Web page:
(c)   Side and rear yards.  In general, bufferyard requirements on individual parcels are specified in § 156.201; however, contingent upon approval through the Design Review Process, development utilizing an integrated site plan involving multiple parcels may forgo side and rear bufferyards along parcel lines, except when commercial uses abut residential uses lying outside the district boundaries. In the latter case, a minimum ten-foot, Type "C" bufferyard, with an F3 fence, is required in all instances. This buffer may overlap with the required side and/or rear yard setback. In addition, buffers are not required where common wall construction to adjacent properties spanning property lines is utilized in accordance with applicable building and fire code requirements.
      (8)   Exceptions for the Health and Wellness/Economic Development District.  Because the typical frontage road cross section will not be implemented in the vicinity of Bowman Road, due to its use as on-ramp and off-ramp access to the elevated interchange, the development standards applicable to the orientation of the frontage road will instead be applied to Bowman Road, or as otherwise determined through the Design Review Process.
      (9)   Intersection properties. This overlay district zoning scheme recognizes that the relatively small sites near the intersections and located between the frontage road and Johnnie Dodds Boulevard will continue to be utilized for such uses as fast food restaurants and convenience stores. These are necessary uses for a commercial-boulevard setting, their sites are not large enough for other Neighborhood Commercial uses as contemplated in these regulations, and the opportunity to aggregate parcels is negated by the roadway configuration. Therefore, these properties should be developed or redeveloped in such a fashion so as to meet, to the fullest extent possible, the provisions promulgated herein as determined through the Design Review Process, in full recognition that certain incentives or requirements cannot be achieved.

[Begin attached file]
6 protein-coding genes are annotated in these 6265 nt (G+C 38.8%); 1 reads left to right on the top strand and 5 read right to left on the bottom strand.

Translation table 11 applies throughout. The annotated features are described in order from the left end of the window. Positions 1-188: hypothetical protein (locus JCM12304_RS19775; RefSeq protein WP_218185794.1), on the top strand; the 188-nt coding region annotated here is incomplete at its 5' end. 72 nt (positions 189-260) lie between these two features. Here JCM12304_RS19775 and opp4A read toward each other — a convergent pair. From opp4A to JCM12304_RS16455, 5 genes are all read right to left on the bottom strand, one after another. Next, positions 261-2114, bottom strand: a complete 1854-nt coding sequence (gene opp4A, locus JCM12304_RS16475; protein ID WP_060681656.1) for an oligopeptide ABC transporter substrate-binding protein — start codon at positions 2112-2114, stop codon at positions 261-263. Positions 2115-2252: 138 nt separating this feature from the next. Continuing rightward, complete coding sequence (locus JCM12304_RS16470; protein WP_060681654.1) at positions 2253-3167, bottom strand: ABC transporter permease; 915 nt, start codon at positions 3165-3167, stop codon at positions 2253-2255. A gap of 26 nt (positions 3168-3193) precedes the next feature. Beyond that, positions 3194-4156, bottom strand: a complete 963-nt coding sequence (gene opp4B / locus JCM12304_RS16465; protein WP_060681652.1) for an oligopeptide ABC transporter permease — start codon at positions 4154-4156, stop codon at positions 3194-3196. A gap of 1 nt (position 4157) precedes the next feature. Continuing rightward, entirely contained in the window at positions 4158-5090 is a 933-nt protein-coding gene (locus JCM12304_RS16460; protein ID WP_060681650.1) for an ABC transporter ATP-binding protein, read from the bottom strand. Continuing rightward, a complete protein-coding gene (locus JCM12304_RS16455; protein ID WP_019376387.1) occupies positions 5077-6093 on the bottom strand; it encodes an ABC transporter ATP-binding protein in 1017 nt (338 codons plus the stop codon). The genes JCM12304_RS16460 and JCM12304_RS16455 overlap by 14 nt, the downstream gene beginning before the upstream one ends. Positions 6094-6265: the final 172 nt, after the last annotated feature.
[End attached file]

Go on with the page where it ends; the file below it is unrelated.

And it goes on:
(10)   Pedestrian trails/access/open space/ parks.  A key component of the JDB-OD is the provision of an integrated pedestrian and bicycle access plan through sidewalks and trails. This system is graphically depicted in an illustrative manner in Figure 17, below. Dedication of easements and construction for sidewalks and pedestrian trails on development parcels may be required in the approval process to implement this pedestrian and bicycle access system. In addition to the pedestrian trail system, areas suitable for open space and parks are illustrated in the following Figure 17.